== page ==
Monday, October 19, 2009

Finally Finished Reading House of Leaves

Forty days after beginning House of Leaves by Mark Danielewski, I have now finished it. It was definitely a reading experience like none I’ve had before and I'm still trying to decide if it was worth that much time and effort or not. There was a lot of superfluous text that I barely skimmed over because I didn’t think it was beneficiary to read pages of footnotes and other random blocks of text that seemed to be only long lists of people or things. Maybe I missed out on essential points of the story, maybe not. I think the random text was just a visual way to tell the part of the story when the explorers were lost in the labyrinth, and wasn’t meant to be read.

I do think it’s a very intriguing way to tell a story. And the crux of the story, minus all of the superfluous text, was definitely worth reading. I have a mountain of other books waiting to be read that knocked on my door for the past 40 days, but I put them aside until I completed this.

I tried to look up more information on the author or history of the book and came up with very little. There’s a message board for Danielewski’s cult following where fans post comments and often lengthy academic essays about the book. It makes sense – this book is so complex that it could have its own college class devoted to it and still not be completely analyzed.

House of Leaves started as a small project that escaladed. Danielewski even did his own graphic design for the book because the publisher wouldn’t hire anyone else to do it. He said it took him three and a half weeks, but only because it first took “nine and a half months to storyboard” (FlakMagazine).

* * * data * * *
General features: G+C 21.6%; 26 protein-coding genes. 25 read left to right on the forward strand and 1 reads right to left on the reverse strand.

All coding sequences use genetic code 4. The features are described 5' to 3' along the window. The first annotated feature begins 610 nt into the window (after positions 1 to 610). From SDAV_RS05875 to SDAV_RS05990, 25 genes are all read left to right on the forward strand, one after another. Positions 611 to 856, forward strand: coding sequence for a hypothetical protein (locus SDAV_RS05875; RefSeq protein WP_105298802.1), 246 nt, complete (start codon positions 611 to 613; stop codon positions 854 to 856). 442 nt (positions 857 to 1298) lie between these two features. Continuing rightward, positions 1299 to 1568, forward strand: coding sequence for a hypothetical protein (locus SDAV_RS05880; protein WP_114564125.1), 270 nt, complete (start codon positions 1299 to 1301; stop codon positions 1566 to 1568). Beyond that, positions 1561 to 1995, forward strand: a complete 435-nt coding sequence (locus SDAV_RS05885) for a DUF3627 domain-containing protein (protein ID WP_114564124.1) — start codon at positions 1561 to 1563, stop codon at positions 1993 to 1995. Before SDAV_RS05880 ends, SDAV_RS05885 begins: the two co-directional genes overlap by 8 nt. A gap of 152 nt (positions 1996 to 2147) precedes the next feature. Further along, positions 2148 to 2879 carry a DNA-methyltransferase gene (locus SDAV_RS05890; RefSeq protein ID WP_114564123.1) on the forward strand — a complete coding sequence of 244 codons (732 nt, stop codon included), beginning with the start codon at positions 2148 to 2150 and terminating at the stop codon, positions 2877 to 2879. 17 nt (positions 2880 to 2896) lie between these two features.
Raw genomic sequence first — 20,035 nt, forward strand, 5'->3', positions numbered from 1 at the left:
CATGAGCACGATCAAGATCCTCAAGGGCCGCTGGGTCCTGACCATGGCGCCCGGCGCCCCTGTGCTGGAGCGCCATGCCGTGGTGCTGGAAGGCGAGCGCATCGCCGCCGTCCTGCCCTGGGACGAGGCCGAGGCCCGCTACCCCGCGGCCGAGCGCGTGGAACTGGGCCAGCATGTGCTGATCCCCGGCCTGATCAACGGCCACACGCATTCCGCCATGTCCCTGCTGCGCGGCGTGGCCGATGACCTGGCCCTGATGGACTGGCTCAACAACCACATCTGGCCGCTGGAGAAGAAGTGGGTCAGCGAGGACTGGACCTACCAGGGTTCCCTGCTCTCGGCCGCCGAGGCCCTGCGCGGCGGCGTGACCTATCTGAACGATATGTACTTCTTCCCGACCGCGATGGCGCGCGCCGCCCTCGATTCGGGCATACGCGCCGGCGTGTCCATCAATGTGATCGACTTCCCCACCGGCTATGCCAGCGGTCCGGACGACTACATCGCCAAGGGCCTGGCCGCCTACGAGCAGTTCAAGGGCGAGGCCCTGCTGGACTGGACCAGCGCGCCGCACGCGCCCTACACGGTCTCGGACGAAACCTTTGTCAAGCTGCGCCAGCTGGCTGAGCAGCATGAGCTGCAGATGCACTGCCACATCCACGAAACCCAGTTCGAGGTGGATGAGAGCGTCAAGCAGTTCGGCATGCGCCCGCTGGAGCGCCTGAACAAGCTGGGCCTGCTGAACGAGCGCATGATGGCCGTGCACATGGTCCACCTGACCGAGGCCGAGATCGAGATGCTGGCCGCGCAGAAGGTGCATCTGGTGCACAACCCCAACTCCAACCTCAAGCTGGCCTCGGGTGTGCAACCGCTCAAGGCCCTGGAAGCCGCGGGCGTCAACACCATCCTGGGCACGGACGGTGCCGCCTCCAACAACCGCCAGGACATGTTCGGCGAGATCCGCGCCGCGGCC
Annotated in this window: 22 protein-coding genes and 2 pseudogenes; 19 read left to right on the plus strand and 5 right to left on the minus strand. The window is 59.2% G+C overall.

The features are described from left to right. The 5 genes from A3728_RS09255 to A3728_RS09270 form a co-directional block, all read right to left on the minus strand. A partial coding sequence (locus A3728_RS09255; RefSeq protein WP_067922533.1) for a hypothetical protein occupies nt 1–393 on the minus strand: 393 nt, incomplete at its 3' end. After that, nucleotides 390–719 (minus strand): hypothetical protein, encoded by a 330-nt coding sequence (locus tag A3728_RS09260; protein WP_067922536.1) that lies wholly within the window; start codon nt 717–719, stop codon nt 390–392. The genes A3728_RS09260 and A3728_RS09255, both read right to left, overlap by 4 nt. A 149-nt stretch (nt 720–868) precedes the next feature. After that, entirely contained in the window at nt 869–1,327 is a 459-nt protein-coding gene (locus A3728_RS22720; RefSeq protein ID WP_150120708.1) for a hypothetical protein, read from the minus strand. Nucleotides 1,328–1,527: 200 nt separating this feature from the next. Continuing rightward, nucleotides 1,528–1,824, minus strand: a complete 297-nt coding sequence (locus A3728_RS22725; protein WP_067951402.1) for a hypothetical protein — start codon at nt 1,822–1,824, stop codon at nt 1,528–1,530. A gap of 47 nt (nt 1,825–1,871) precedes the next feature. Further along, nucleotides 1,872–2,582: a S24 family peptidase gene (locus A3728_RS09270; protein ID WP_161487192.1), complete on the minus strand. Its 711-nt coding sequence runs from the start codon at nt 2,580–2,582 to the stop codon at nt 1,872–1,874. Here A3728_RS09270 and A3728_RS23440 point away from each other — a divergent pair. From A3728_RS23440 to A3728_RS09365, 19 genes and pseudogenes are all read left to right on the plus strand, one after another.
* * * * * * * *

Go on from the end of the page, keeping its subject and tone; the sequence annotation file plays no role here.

Bret Easton Ellis, author of American Psycho, is one of many who gave House of Leaves a raving review: “A great novel. A phenomenal debut. Thrillingly alive, sublimely creepy, distressingly scary, breathtakingly intelligent -- it renders most other fiction meaningless. One can imaging Thomas Pynchon, J. G. Ballrad, Stephen King, and David Foster Wallace bowing at Danielewski's feet, choking with astonishment, surprise, laughter, awe” (B&N).

You can’t ask for a much better review than that.
If you're up for a challenge and interested in new forms of literary story telling, check out House of Leaves.
Check out my first post on House of Leaves, which includes a video of Danielewski reading an excerpt during his sister's music video "Hey Pretty."

5 comments:

Aletha said...

This has been on my 'to read' list ... yeah, after five or ten others. Could it be compared to a contemporary James Joyce? Or easier to follow than that?
Best of luck ..
I enjoy your blog & writing. Keep it up girl!!

Anne Greenawalt said...

Hey Aletha!

Sadly, I have limited experience with James Joyce - I've only ever read Portrait of the Artist as a Young Man, which is not similar to House of Leaves. I don't know about Joyce's other books - I have an e-book of Ulysses, but it seems like a very daunting task! One day...

House of Leaves is comparable to David Foster Wallace's Infinite Jest, if you're familiar with that.

Teresa said...

I commend you for finishing the book! It was a very tough one to get through and I have known several people that have given up on it.

Jamie said...

You may have already read this but I found it very interesting and I haven't even read the book yet. My interest is certainly peaked!

Jamie said...

http://en.wikipedia.org/wiki/House_of_leaves

Definitely for got to leave the link! Sorry about that.